It seems like some publishers just love to audit. If you know that a publisher performs frequent audits, prioritize the management of that software. When the audits come, it will limit the disruption to your business.
Within a publisher itself, there may be different approaches as to how you manage the various applications that are from that publisher. For instance, you may elect to adhere to the guidelines of what constitutes an Enhanced Publisher with database and middleware products and for applications from that publisher, the guidelines for a Standard Publisher or Long Tail may be more appropriate. This is a key area where your trusted SAM provider can offer guidance.
Another thing to keep in mind is potential “easy wins”. If you know that there is money to be saved or some other great benefit from managing a certain publisher, do that. You’ll look good to your management by being proactive.
Evaluating the need for third-party expertise
Accomplishing all this can seem daunting. There are plenty of third-party organizations that can help ensure that your environment is healthy and that publishers are prioritized appropriately, but how do you know if you need any additional help?
A Software Asset Management provider brings good benchmarking and expertise to the table. If you’re facing something that you’ve never dealt with before, chances are good that an established SAM provider has helped many other clients who have also faced that issue and knows how to advise your organization how to best deal with it.
Certain projects, such as tool implementation, can be extremely difficult. Good Software Asset Management providers have implemented SAM tools in many different environments and are keenly aware of potential pitfalls such as onboarding Publisher completely and properly. Some publisher’s products cannot be tracked and measured by the SAM tool and you need to understand those potential gaps and how you will ensure compliance can be measured. Further to the initial onboarding of the publisher, it is also important that you can identify areas of optimization. The tool can typically assist with the first step in this process, but it cannot help may your future technology plans to that of the licensing terms of the publisher. This is where a Subject Matter Expert (SME) for that publisher should be leveraged to ensure those optimization opportunities can be taken advantage of.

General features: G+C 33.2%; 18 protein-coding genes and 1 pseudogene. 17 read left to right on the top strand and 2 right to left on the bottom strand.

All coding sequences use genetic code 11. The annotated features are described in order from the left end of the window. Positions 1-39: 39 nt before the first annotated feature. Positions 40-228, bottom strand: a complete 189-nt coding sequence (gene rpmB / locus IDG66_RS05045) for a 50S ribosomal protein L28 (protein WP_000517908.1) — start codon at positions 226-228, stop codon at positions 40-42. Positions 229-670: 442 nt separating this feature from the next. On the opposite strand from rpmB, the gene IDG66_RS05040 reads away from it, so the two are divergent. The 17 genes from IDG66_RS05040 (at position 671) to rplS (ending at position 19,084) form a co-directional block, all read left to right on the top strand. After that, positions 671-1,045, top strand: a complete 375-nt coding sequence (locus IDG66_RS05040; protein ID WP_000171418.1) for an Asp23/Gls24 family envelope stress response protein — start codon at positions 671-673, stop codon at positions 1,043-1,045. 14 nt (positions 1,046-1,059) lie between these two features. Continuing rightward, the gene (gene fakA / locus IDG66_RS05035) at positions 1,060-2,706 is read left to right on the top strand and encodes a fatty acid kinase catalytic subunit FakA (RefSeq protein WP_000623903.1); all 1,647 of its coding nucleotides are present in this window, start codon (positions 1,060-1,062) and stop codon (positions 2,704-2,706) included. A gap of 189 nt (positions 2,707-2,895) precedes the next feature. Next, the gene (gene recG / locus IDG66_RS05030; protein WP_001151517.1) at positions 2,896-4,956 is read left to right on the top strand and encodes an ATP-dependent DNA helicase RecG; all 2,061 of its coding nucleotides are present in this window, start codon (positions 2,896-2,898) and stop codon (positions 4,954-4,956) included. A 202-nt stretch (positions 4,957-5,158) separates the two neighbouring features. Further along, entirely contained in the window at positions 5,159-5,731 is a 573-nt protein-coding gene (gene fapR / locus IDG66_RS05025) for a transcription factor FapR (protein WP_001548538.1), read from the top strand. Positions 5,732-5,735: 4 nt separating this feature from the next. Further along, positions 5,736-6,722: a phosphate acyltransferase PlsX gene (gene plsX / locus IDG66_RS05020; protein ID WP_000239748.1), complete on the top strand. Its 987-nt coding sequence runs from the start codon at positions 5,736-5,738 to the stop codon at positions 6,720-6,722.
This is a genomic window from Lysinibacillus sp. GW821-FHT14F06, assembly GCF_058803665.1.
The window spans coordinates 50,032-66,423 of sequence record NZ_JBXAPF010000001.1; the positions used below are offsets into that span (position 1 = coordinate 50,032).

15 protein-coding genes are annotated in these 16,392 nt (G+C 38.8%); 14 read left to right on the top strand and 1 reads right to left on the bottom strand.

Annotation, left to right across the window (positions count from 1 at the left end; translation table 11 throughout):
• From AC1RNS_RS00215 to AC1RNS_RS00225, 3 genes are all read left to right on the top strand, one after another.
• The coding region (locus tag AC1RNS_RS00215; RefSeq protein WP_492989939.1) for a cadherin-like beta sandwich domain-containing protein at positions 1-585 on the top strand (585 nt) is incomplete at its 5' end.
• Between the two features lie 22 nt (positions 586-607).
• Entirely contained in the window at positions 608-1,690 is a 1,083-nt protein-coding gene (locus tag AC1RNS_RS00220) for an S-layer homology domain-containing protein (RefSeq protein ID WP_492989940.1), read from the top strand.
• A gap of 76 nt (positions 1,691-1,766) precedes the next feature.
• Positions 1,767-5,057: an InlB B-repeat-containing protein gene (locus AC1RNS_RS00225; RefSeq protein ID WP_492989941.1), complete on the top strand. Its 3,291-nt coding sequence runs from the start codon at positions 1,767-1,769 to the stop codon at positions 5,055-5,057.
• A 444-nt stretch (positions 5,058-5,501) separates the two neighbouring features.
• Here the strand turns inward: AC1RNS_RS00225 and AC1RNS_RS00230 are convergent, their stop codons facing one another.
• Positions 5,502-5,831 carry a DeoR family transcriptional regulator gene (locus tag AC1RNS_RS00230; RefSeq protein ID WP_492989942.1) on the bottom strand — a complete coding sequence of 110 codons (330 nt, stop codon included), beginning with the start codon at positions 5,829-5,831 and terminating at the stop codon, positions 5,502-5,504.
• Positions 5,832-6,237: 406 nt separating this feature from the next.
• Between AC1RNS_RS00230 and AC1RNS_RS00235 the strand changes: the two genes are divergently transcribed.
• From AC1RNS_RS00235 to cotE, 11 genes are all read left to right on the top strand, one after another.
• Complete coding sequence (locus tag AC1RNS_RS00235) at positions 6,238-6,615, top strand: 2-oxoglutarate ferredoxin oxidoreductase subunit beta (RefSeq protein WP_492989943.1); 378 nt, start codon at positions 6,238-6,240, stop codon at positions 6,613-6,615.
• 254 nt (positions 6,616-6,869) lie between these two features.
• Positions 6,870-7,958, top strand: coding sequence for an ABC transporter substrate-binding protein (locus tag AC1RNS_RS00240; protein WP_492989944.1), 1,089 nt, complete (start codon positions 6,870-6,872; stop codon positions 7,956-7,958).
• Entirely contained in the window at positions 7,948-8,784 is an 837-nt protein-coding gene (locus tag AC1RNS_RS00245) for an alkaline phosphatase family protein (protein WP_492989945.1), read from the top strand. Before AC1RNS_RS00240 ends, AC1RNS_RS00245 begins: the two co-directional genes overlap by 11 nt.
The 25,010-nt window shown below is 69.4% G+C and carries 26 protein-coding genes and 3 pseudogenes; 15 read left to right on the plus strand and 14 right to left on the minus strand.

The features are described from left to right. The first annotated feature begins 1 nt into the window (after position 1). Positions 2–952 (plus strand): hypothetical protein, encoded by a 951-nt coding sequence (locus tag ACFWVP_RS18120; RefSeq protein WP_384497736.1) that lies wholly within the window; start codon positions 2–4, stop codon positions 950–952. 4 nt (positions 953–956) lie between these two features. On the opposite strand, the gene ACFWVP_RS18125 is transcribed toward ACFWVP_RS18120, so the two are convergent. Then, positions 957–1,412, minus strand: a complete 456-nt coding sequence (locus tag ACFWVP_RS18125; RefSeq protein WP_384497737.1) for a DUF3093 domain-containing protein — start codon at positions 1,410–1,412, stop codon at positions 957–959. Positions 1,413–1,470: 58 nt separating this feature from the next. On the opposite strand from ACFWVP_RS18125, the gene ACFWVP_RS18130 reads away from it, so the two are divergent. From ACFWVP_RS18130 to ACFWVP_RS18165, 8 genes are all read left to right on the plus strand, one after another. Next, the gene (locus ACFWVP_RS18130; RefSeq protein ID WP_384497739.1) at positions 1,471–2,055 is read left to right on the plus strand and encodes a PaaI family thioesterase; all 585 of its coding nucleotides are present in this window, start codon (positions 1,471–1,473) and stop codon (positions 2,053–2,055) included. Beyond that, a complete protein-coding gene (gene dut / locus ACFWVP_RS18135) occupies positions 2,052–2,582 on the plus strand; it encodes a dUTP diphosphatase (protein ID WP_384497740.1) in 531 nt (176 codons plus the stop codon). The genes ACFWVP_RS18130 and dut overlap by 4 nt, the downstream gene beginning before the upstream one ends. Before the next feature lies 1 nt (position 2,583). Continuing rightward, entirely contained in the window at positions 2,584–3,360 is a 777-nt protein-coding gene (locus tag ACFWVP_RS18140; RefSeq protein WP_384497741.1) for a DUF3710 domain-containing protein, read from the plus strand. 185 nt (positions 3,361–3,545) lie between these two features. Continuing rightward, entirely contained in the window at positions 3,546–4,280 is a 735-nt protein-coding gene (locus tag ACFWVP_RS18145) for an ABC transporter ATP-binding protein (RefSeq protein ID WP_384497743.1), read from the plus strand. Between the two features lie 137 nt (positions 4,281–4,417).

Finally, there may be a new trend in the industry where some publishers are taking an alternative approach to license verifications. One of those vendors is IBM with their IBM Authorized SAM Provider (IASP) Program.
With IASP, companies who engage one of the four approved worldwide service providers in a qualifying IBM managed service will be privy to excellent benefits given to nobody else. This includes audit exemption, sub-capacity pricing, not being subject to punitive fees, and more. So, if IBM is one of the publishers that your organization wants to prioritize, you may want to look into IASP. (to learn more about IASP, you can read this article).
We hope these tips will help the SAM Managers out there with not only prioritizing Publishers but also with identifying when to bring in third-party expertise to assist with prioritization and/or assist with managing those Publishers once prioritized.